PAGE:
Technologies do not develop arbitrarily. In class societies, their emergence is shaped by particular interests and power structures. At the same time, technology development and use is not determined, but also has a degree of unpredictability.

Marx stressed that there is a dialectic of society’s temporal and spatial aspects and the development of technology and communications (= the means of communication).

With the notion of the general intellect, Marx anticipated the emergence of communicative/informational/digital/cognitive capitalism.

Marx critically theorised ideology as fetishist form of communication. Ideology hides the true essence and state of the world behind false appearances and communicates these false appearances as truths and nature.

Capitalism has its particular form of capitalist communication, in which things appear to speak to humans. The sales process is a de-humanised form of communication, in which humans do not interact with each other, but the commodity speaks to humans. The language of commodities is not a true form of communication, but an alienated and alienating type of communication characteristic for capitalism.

The fetishist character of language and communication in capitalism is not limited to the economy, but extends itself into the realms of politics and culture, where the state, bureaucracy, the ruling parties, the nation, nationalism, wars, racism, etc. appear through ideologies as natural forms of human communication and society.


Struggles for socialist alternatives are struggles for “the positive transcendence of private property as human self-estrangement”, “the real appropriation of the human essence by and for man”, “the complete return of man to himself as a social (i.e., human) being”, “humanism”, “the true resolution of the strife between existence and essence, between objectification and self-confirmation, between freedom and necessity, between the individual and the species” (Marx 1844c, 296).

Such a society would be a true communication society, in which social relations would not be shaped by asymmetric power structures and exploitation, but controlled by the community of humans who act, produce, decide and live in common based on the common control of society. Commons-based communication means to make something common to a community. It is a process of commoning.

The term communication in modern language is derived from the Latin verb communicare and the noun communicatio. Communicare means to share, inform, unite, participate, and literally to make something common. A heteronomous and class-divided society is a society based on particularistic control. Struggles for the commons in contrast aim at overcoming class and heteronomy and to make society a realm of common control. In an economy of the commons, the means of production are owned collectively. In a polity of the commons, everyone can directly shape and participate in collective decision-making. In a culture of the commons, everyone is recognised. In such a participatory democracy, humans speak and communicate as a common voice. They own and decide together and give recognition to each other.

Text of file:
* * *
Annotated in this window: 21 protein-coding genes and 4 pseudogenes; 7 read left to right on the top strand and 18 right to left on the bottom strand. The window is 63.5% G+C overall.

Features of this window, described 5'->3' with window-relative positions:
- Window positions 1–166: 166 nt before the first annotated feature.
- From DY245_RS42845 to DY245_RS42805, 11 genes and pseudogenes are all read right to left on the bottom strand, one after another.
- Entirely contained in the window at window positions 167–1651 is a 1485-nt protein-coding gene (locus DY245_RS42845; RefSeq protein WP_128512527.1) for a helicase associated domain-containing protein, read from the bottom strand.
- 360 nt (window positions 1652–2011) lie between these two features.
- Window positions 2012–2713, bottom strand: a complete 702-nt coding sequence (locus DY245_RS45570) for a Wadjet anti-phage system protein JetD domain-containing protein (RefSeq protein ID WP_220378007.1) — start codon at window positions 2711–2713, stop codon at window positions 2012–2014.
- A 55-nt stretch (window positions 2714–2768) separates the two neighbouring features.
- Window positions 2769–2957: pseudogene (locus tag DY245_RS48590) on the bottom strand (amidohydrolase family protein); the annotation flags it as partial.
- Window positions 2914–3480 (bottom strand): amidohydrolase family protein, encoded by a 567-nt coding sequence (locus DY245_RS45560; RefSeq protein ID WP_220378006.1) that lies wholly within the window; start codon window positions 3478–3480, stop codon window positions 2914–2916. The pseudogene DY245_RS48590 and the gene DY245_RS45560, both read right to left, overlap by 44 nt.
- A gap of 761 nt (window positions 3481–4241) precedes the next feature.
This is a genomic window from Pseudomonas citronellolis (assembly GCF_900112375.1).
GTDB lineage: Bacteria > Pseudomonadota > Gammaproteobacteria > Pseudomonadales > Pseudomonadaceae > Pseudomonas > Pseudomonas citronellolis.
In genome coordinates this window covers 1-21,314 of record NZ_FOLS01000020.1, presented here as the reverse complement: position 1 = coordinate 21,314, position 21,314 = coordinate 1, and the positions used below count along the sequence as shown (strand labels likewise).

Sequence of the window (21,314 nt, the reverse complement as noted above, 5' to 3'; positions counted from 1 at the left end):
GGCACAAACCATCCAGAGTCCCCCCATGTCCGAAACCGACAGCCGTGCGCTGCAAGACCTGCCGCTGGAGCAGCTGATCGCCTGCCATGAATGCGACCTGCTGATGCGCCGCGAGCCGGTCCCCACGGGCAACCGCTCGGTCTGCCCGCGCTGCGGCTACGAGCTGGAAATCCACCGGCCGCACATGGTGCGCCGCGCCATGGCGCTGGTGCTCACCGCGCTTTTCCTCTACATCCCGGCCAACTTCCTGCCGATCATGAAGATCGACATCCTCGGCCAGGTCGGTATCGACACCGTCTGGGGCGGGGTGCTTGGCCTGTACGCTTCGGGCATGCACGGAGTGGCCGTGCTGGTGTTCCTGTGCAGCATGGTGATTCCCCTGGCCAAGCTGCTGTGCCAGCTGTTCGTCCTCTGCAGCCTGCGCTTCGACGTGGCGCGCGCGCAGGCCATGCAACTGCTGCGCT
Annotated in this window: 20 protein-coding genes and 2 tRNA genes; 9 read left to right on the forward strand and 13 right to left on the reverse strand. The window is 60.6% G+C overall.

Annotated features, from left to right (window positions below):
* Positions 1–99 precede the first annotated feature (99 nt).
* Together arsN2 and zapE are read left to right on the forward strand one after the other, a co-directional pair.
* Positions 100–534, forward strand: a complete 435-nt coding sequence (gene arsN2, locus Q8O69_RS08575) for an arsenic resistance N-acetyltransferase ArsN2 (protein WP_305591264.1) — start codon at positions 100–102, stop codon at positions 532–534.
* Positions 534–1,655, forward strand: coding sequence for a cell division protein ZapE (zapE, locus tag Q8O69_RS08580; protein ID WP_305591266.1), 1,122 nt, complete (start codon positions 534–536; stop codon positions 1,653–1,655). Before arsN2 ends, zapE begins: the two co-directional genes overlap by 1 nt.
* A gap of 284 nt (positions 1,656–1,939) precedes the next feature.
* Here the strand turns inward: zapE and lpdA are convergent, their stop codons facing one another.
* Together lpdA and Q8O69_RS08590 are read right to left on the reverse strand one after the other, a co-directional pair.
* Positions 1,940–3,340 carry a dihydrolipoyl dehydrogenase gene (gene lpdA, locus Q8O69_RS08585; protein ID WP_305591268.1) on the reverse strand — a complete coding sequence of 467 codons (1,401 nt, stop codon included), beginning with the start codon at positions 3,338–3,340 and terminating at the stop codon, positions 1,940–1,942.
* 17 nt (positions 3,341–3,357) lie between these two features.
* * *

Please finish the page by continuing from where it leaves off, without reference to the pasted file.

A communicative society is not a society in which humans communicate because humans have to communicate in all societies in order to survive. A communicative society is also not an information society, in which knowledge and information/communication technologies have become structuring principles. A communicative society is a society, in which the original meaning of communication as making something common is the organising principle. Society and therefore also communication’s existence then correspond to communication’s essence. A communicative society is a society controlled in common so that communication is sublated and turned from the general process of the production of sociality into the very principle on which society is founded. A communicative society also realises the identity of communicare (communicating, making common) and communis (community). Society becomes a community of the commons. Such a society is a commonist society. Commons-based media enable communication whose “primary freedom […] lies in not being a trade” (Marx 1842, 175).



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About the Author

Christian Fuchs is a critical theorist of communication and society. He is co-editor of the journal tripleC: Communication, Capitalism & Critique and a professor at the University of Westminster. @fuchschristian http://fuchs.uti.at

Translated from German. German original: „Wie ein heller Sonnenstrahl, der durch düstere und scheinbar undurchdringliche Wolkenschichten bricht, so lenkt heute der hundertste Geburtstag von Karl Marx unseren Blick aus einer grauenvollen Gegenwart in eine hellere Zukunft [...] die rast- und ruhelose Kritik [...] ist seine wirkliche Waffe gewesen [...] So fortzuarbeiten auf den unzerstörbaren Grundlagen, die er gelegt hat, ist die würdigste Huldigung, die wir [...] [ihm] an seinem hundertsten Geburtstage darbringen können“.

Translated from German. Original: „Stalin bemerkt an der Sprache vornehmlich nur ihre zeichenhaft technische, ihre phonetisch-morphologische, also ihre relative starre Seite. Hingegen ist sein dialektisch ungeschultes Auge nicht in der Lage, das, was man sehr unzulänglich die ‚Stilistik’, etwas besser das ‚Leben’ der Sprache bezeichnet hat, in ihrer vollgültigen, ja das wahre Wesen der Sprache ausmachenden Bedeutung zu erkennen. In seiner Schrift wird diese Seite der Sprache vollkommen vernachlässigt. In diesem ‚Leben’ liegt aber das veränderliche, weil ideologische, oder besser das ideologische und deshalb zwangsläufig veränderliche Moment der Sprache. Technik und Leben der Sprache verhalten sich zueinander wie Form und Inhalt”.

Translation from German. German original: Der „Kommunikativ-Charakter der Waren und der Warencharakter der Kommunikation“ sind die „Basis einer scheinhaften gesamtgesellschaftlichen Synthese“.